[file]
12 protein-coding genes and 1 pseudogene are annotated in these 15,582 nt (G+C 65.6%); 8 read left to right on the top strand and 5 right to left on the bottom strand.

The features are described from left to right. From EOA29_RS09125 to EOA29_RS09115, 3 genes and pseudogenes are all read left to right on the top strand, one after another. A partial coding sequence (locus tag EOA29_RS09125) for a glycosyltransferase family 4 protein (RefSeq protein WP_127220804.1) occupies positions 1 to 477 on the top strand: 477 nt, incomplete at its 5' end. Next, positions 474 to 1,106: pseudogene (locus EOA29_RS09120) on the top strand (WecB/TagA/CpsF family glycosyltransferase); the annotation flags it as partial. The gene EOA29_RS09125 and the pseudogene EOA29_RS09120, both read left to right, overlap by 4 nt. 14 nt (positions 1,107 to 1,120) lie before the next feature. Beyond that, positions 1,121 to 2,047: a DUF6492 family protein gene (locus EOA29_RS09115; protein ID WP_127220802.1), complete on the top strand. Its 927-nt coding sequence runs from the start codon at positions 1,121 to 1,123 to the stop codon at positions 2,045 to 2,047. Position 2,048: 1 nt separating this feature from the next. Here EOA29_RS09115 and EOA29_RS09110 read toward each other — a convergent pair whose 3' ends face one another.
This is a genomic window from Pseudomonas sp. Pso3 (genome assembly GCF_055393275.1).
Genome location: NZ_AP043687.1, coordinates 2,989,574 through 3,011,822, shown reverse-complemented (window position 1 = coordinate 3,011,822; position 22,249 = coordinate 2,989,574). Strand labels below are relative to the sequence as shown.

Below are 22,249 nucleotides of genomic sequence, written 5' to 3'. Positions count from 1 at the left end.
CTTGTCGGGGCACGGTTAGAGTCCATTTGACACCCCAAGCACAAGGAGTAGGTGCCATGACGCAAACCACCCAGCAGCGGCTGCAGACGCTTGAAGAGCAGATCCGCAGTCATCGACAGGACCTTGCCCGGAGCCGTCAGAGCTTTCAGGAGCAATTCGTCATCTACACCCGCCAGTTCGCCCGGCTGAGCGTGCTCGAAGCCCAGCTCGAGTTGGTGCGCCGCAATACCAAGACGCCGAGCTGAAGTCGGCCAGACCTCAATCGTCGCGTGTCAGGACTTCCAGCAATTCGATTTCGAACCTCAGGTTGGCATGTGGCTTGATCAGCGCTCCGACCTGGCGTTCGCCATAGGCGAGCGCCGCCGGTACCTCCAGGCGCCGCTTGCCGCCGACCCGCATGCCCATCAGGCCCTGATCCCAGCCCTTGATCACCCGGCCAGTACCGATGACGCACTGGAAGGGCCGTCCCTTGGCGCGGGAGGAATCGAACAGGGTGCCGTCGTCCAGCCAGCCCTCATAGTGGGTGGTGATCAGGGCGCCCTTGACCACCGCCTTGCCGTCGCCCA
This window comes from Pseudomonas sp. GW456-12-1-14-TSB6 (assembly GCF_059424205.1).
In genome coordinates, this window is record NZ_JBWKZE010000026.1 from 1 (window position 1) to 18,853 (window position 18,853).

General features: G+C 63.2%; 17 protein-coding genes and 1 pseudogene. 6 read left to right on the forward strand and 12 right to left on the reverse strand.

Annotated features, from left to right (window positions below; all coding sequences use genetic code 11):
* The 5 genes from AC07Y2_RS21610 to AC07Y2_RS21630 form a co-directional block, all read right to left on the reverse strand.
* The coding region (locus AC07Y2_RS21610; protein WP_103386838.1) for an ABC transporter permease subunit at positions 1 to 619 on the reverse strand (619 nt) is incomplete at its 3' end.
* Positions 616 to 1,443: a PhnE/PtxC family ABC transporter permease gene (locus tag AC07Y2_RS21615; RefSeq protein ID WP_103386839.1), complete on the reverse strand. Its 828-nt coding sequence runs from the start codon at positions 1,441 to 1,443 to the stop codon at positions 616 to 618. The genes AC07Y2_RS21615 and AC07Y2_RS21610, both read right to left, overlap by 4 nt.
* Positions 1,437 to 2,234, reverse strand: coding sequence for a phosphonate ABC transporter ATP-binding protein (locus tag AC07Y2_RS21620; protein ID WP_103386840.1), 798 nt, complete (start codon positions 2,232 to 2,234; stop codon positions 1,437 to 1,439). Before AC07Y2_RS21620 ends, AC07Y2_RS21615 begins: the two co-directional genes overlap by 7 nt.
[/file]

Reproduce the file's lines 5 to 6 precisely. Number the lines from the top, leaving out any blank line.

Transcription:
Below are 22,249 nucleotides of genomic sequence, written 5' to 3'. Positions count from 1 at the left end.
CTTGTCGGGGCACGGTTAGAGTCCATTTGACACCCCAAGCACAAGGAGTAGGTGCCATGACGCAAACCACCCAGCAGCGGCTGCAGACGCTTGAAGAGCAGATCCGCAGTCATCGACAGGACCTTGCCCGGAGCCGTCAGAGCTTTCAGGAGCAATTCGTCATCTACACCCGCCAGTTCGCCCGGCTGAGCGTGCTCGAAGCCCAGCTCGAGTTGGTGCGCCGCAATACCAAGACGCCGAGCTGAAGTCGGCCAGACCTCAATCGTCGCGTGTCAGGACTTCCAGCAATTCGATTTCGAACCTCAGGTTGGCATGTGGCTTGATCAGCGCTCCGACCTGGCGTTCGCCATAGGCGAGCGCCGCCGGTACCTCCAGGCGCCGCTTGCCGCCGACCCGCATGCCCATCAGGCCCTGATCCCAGCCCTTGATCACCCGGCCAGTACCGATGACGCACTGGAAGGGCCGTCCCTTGGCGCGGGAGGAATCGAACAGGGTGCCGTCGTCCAGCCAGCCCTCATAGTGGGTGGTGATCAGGGCGCCCTTGACCACCGCCTTGCCGTCGCCCA